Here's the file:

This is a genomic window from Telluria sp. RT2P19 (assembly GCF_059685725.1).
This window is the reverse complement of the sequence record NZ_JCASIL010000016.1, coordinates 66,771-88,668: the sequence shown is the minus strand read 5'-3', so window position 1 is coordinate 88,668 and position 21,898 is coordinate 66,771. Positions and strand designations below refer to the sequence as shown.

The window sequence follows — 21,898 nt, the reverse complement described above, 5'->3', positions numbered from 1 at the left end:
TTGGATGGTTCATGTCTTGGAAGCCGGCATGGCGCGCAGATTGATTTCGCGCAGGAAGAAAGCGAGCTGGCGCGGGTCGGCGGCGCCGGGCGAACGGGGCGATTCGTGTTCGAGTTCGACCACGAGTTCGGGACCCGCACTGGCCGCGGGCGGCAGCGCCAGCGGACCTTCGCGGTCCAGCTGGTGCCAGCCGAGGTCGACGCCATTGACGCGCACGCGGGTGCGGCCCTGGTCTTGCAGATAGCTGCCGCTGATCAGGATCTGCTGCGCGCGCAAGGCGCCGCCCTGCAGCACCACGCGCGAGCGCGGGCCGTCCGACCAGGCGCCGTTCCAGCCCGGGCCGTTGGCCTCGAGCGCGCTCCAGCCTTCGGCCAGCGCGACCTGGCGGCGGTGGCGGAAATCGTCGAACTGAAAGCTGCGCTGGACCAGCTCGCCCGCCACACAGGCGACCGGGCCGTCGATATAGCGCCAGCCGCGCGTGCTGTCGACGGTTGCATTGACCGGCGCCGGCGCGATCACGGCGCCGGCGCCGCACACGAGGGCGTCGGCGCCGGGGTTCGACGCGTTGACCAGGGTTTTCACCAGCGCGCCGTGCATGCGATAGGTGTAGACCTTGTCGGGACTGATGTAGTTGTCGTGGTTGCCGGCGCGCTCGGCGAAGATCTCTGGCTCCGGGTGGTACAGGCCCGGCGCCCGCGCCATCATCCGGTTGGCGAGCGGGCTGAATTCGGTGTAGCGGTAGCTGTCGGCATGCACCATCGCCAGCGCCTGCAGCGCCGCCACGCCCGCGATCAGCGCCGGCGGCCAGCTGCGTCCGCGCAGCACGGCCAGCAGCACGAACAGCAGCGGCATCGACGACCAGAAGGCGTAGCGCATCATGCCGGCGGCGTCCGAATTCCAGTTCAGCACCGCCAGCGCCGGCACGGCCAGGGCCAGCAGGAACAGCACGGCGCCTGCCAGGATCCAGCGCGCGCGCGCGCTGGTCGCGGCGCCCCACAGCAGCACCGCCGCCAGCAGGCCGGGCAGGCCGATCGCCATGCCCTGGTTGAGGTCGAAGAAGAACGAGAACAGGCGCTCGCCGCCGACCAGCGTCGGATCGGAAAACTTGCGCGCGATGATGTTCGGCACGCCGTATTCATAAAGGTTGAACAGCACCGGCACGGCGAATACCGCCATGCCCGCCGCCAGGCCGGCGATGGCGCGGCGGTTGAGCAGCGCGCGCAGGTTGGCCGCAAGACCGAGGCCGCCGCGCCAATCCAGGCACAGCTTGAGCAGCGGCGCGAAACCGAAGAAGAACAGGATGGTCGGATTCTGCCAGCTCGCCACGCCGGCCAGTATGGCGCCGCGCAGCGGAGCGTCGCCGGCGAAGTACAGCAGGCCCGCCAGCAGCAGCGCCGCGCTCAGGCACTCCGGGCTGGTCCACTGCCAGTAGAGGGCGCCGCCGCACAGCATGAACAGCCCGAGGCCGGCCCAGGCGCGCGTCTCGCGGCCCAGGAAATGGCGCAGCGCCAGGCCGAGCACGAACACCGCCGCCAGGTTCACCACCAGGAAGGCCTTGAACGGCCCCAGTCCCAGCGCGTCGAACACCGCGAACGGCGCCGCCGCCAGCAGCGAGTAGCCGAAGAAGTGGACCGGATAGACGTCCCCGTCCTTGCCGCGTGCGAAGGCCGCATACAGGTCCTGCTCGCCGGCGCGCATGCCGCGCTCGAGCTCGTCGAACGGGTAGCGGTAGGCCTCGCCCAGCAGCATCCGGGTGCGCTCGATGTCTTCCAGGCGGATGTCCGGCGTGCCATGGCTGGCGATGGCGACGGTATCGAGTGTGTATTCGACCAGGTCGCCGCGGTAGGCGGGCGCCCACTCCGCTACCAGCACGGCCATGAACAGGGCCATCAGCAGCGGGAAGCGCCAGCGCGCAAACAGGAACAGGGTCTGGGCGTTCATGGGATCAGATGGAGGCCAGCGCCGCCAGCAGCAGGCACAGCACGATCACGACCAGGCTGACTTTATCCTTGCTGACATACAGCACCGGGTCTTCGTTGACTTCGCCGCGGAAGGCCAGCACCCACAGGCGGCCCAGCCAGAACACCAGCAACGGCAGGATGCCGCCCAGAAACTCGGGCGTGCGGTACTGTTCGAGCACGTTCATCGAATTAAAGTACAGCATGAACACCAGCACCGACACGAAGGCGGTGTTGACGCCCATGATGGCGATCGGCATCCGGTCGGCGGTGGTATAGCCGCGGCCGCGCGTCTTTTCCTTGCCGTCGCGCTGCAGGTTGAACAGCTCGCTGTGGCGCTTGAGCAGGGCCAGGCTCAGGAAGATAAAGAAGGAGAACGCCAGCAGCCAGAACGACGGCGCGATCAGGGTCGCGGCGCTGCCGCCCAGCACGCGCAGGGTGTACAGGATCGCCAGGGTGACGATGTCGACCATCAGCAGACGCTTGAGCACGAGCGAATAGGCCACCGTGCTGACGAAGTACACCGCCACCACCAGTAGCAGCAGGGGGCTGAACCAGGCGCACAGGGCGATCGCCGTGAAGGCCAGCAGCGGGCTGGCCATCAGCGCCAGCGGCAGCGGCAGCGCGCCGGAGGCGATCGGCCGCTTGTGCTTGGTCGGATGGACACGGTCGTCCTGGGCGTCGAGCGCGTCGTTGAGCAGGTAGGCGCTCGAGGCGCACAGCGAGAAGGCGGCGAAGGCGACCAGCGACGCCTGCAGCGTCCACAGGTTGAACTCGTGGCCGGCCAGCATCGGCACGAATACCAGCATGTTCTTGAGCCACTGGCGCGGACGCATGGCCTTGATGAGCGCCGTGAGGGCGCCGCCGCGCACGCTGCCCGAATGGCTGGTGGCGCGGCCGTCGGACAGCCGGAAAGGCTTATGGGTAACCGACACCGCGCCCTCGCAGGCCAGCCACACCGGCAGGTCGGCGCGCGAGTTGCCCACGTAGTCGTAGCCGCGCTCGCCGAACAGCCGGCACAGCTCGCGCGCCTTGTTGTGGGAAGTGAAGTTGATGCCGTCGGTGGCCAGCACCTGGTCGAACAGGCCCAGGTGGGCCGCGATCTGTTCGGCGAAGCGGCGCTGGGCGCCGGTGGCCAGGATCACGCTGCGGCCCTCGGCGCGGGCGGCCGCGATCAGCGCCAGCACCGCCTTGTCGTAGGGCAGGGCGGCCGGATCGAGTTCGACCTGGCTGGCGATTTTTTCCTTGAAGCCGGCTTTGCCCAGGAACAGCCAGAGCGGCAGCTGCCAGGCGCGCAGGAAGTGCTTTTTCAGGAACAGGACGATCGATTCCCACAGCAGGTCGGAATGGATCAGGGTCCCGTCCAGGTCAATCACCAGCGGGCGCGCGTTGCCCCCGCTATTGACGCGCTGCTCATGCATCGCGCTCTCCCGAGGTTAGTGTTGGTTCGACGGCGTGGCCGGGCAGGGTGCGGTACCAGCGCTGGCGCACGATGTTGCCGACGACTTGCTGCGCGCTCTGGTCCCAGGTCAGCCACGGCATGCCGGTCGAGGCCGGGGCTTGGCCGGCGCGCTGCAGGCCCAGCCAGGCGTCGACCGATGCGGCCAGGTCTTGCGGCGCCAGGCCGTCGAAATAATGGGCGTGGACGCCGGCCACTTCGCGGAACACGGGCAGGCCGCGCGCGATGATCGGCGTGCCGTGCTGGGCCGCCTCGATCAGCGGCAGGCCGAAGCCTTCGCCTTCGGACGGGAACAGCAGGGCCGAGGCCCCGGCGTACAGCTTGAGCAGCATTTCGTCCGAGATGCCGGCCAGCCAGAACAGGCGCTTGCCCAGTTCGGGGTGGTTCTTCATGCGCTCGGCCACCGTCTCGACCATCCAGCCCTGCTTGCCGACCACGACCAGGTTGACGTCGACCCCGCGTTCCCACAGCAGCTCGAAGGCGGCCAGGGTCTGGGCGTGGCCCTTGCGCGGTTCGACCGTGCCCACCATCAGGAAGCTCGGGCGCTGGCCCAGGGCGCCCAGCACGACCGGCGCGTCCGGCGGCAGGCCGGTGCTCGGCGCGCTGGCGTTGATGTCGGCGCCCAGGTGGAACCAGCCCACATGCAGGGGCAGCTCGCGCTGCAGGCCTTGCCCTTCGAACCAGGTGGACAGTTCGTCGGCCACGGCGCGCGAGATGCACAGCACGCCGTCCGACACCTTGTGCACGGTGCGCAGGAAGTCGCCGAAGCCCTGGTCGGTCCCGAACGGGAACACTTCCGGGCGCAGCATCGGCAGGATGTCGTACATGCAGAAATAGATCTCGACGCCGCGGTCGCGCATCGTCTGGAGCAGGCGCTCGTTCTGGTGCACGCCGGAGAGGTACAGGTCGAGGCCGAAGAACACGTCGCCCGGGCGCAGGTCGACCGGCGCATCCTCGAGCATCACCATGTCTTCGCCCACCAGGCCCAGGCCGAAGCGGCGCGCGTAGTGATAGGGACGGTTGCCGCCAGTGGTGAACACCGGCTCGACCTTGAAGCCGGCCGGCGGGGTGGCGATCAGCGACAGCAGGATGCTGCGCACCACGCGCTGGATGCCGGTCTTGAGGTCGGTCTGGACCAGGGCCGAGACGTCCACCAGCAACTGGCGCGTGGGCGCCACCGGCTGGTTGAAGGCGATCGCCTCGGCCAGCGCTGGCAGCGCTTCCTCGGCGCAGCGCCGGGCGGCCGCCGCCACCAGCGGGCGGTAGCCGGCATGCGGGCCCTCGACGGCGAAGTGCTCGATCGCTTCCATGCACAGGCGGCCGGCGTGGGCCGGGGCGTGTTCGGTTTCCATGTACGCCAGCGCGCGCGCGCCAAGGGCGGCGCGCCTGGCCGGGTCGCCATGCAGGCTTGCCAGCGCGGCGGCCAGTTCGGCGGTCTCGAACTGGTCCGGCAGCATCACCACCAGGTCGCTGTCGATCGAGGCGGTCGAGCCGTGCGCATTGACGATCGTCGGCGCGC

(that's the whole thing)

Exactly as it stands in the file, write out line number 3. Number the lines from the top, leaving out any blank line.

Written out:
The window sequence follows — 21,898 nt, the reverse complement described above, 5'->3', positions numbered from 1 at the left end: